On the Job: Here Come the Supertemps

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Some 58 percent of companies plan to use temporary employees — at all levels — over the next few years, the Harvard Business Review reports. Authors Jody Greenstone Miller and Matt Miller say that temporary employment is no longer limited to administrative assistants, warehouse workers, or other low-level work. High-level people are choosing to work as temporary employees and earning money comparable to what they would have earned as an employee, or even as a partner, in a traditional company.

When you have specialized skills that are in demand, it can be to your advantage to work solo. That allows you to take on the projects you like, rather than dealing with the typical administrative and political headaches in a traditional corporate job…

Working on your own is not traditional, but the people who do it find it to their liking. A 2011 survey of independent professionals (in other words, high-end temporary workers) found that close to 80 percent of these workers were satisfied with their current situation. That figure is especially notable given that 45 percent of the respondents had been “forced” into that role.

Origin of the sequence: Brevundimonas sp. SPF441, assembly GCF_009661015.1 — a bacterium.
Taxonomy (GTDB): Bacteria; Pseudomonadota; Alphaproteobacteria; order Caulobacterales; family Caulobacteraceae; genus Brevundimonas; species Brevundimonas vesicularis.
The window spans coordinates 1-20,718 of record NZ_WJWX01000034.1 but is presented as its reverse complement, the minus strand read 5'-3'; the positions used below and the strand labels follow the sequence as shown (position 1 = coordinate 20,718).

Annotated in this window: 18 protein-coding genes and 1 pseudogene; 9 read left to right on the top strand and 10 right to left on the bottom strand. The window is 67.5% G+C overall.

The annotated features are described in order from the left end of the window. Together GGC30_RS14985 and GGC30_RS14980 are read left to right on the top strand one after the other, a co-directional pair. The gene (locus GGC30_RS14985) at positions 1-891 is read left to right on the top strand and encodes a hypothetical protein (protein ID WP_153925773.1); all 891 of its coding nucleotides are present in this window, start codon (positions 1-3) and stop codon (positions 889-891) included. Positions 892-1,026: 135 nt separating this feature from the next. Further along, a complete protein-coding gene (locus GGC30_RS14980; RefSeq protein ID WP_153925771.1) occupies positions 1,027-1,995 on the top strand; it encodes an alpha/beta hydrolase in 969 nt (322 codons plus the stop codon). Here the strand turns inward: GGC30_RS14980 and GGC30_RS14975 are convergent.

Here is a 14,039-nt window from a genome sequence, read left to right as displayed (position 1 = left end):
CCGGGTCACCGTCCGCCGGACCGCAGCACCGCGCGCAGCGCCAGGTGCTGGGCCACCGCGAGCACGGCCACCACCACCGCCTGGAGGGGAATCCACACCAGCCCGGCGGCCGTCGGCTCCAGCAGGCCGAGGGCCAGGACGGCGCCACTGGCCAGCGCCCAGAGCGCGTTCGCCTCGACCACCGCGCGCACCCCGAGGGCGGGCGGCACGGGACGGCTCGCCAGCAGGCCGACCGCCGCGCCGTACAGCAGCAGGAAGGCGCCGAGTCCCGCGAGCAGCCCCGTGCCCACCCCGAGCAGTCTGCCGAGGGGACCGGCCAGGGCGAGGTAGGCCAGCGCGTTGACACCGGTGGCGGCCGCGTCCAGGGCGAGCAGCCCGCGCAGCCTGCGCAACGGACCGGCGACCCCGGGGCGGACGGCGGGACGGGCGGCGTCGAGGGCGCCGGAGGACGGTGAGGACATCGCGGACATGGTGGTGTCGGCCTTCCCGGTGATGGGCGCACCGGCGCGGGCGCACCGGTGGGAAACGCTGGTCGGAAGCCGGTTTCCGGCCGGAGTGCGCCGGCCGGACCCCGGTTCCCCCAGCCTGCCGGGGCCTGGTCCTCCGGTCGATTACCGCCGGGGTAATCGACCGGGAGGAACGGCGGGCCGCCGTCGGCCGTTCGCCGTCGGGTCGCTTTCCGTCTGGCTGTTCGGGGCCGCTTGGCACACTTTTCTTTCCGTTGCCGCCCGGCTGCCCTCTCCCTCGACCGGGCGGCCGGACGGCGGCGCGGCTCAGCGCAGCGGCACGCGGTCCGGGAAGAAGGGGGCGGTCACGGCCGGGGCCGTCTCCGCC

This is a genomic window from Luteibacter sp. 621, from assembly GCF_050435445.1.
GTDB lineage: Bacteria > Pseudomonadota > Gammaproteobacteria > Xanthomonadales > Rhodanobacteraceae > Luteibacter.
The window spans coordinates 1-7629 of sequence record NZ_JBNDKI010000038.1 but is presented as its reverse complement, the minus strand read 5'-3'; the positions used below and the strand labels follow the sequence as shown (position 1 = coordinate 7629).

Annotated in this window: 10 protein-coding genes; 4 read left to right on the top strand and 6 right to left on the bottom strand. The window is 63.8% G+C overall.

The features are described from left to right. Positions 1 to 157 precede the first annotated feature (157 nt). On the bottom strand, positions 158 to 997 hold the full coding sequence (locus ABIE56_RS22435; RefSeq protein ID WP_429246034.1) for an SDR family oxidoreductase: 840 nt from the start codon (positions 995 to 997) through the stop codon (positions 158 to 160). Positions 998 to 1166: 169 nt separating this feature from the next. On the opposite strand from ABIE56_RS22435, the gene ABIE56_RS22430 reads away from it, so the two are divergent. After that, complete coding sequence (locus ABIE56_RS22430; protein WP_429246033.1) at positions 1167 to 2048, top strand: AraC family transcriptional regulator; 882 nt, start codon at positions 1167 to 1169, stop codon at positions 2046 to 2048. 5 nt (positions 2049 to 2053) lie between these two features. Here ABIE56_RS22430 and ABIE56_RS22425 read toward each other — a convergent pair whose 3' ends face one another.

Among those who aren’t forced into these less permanent positions are the highly educated and experienced women who are building their own mommy track. Instead of settling for a less fulfilling career in favor of a family, these women get both. Brooke Borgen writes:

I am absolutely seeing this “Supertemp” trend among many 30-something moms (like my business partner and me) who have incredible resumes and have attended some of the country’s best educational institutions. As driven and motivated people, most of our career paths end up with a binary all-or-nothing proposition once we have kids whereby even scaling back to a “part-time” schedule can be a 40 hour work week instead of the 60-80 hours we were used to. In order to spend quality time with my kids after getting my MBA at [Harvard Business School] and then working at Bain & Co, I opted out of the traditional corporate track in order to do freelance projects. My business partner, a mergers and acquisitions attorney at a major law firm, was in the same boat and Canopy Advisory Group was born: now a portfolio of ~25 professional services consultants across consulting, law, finance, and marketing in Denver, Colo.

Will such “supertemps” become more common? Health insurance can be difficult, if not impossible, for an independent person to obtain. People who would like to work solo but have health concerns cannot give up their traditional jobs without losing health coverage. This is a nationwide problem, with health care tied to employment for most people. But companies do see value in an experienced, capable temp. There’s less risk in hiring a temp then there is in hiring a “permanent” employee. And filling a role with an interim person can allow a company the time to determine which path they would like to take.

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